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Monday, 26 November 2012
Page: 13098


Mr WYATT (Hasluck) (11:28): I rise today to add my voice to this campaign to raise public awareness of children suffering from diabetes. Type 1 juvenile diabetes is a serious condition that impacts nearly 125,000 Australians, and many more around the world. One of my own part-time staff members has diabetes and I have seen firsthand the impact that this has on his life.

Juvenile diabetes occurs more frequently than cancer, cystic fibrosis, multiple sclerosis and muscular dystrophy and yet it is a condition that is little understood by the community and has significant stigma attached to it. Type 1 diabetes is an autoimmune condition caused when the immune system destroys beta cells within the pancreas and inhibits the body's ability to produce insulin. Type 1 diabetes is a condition that can be managed, albeit with difficulty. This is a fickle condition that requires close monitoring to ensure that the sufferer maintains the fine balance between hyperglycaemia and hypoglycaemia. As we slowly gain more understanding of types 1 and 2 diabetes and their causes, it is important that our approach to managing these conditions changes to reflect our growing knowledge.

The challenge that we face at this point is that our learning through research is not informing our management of the condition. It is becoming increasingly clear that lifestyle factors make a significant contribution to the development and management of juvenile diabetes. With this knowledge, it is vital that we take steps towards creating better understanding in the general community about diet and the wide-reaching impact on the health of all Australians, including those with juvenile diabetes. There is no doubt that we need better education and the availability of more information to parents of children with juvenile diabetes. The Juvenile Diabetes Research Foundation is working hard to understand type 1 diabetes and to find a cure, but there is much more that we, as policy makers and legislators, can do to support the community. As I have said before in the parliament, cultural change is best achieved through education and understanding. It is important that there is a discussion in the public sphere about the nature of juvenile diabetes.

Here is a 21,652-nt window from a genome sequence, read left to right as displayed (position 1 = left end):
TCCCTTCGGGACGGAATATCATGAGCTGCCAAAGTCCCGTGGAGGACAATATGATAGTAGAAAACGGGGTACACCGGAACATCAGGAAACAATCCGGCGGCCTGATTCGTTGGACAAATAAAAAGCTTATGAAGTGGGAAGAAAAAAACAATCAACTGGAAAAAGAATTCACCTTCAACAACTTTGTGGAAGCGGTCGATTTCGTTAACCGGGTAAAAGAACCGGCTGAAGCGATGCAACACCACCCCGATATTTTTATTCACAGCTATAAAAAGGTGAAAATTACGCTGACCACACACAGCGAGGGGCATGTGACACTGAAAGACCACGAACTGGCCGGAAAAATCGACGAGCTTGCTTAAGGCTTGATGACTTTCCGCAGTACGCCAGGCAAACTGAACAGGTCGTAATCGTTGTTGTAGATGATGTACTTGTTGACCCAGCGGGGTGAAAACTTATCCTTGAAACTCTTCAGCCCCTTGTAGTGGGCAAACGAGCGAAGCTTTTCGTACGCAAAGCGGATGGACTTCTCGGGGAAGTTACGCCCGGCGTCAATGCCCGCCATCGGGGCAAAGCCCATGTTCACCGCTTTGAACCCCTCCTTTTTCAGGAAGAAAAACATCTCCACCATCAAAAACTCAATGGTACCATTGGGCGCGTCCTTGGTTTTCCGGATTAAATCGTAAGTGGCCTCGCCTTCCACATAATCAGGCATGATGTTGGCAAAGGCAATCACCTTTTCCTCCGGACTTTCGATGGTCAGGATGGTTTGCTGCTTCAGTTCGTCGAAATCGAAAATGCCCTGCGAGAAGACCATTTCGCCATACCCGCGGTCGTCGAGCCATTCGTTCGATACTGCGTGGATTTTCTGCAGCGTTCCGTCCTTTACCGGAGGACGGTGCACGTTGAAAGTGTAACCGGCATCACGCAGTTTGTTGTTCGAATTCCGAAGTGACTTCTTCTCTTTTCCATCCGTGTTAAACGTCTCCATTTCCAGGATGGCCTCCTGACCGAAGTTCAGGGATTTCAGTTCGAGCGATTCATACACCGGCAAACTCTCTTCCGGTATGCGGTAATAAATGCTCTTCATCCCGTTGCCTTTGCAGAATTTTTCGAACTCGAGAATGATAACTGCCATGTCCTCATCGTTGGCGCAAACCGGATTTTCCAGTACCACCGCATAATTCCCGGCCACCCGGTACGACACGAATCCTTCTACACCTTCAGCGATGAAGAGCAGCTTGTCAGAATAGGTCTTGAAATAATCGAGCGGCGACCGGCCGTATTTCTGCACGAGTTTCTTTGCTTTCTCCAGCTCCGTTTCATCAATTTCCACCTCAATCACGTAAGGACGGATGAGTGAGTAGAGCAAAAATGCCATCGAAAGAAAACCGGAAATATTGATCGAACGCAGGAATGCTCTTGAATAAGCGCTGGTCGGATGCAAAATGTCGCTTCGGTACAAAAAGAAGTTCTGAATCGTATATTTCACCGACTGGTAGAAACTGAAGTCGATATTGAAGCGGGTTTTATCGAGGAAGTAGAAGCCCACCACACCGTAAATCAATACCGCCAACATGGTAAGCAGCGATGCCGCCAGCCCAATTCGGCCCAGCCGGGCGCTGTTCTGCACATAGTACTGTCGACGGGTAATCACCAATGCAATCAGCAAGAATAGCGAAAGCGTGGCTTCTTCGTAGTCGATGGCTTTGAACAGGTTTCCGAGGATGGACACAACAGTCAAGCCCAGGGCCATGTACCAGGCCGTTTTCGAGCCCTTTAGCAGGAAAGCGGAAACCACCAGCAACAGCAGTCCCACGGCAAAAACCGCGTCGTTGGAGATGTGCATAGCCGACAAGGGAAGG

Every win that we have had in the war against juvenile diabetes has been achieved through the activities of volunteers. Over the last four decades we have seen breakthroughs in islet transplantation, beta cell regeneration, preventative vaccine development and reduction of complications. But despite these advancements we have seen little change in the way that this disease is managed in the community.

I would like to share with the House two quotes, the first from Mary Tyler Moore, the actress. She said diabetes changes everything about a person's life:

And to add to the day-in, day-out hassles of living with diabetes—the balancing of diet, exercise, and insulin, the shots, the terrible episodes of low blood sugar, the weird feelings of high blood sugar—is the knowledge that even if you do all you can to be as normal as possible, you're not, you're different, and you face the uncertainty of an adulthood visited upon by early blindness, kidney failure, amputation, heart attack or stroke.

Michael Wooldridge adds international context to the debate as well:

Juvenile diabetes is an insidious and elusive disease that affects some 100,000 young Australians who have to inject insulin several times a day and balance this exercise and … avoid life threatening hypoglycaemia.

Our community approach needs to catch up with the research available, and one way to do this is through advocacy. I am impressed with the commitment that young people with diabetes have in increasing public awareness of this condition. I have met with many youth ambassadors and seen their efforts in sharing the challenges that they face with juvenile diabetes. This week 100 young people from across the country are visiting parliament to meet with parliamentarians and to share their stories and personal challenges surrounding this disease. I am anticipating an engagement with the young ambassadors that will enlighten even my own understanding of the issue and the challenges in a far better way than I currently have. It is through the telling of stories and the sharing of those experiences that we gain an understanding of the breadth of impact that it has on an individual's life, the challenges they face, and the way in which they rise to those challenges and become engaged within the community in which they live. I am happy to support the motion put forward by the member for Shortland.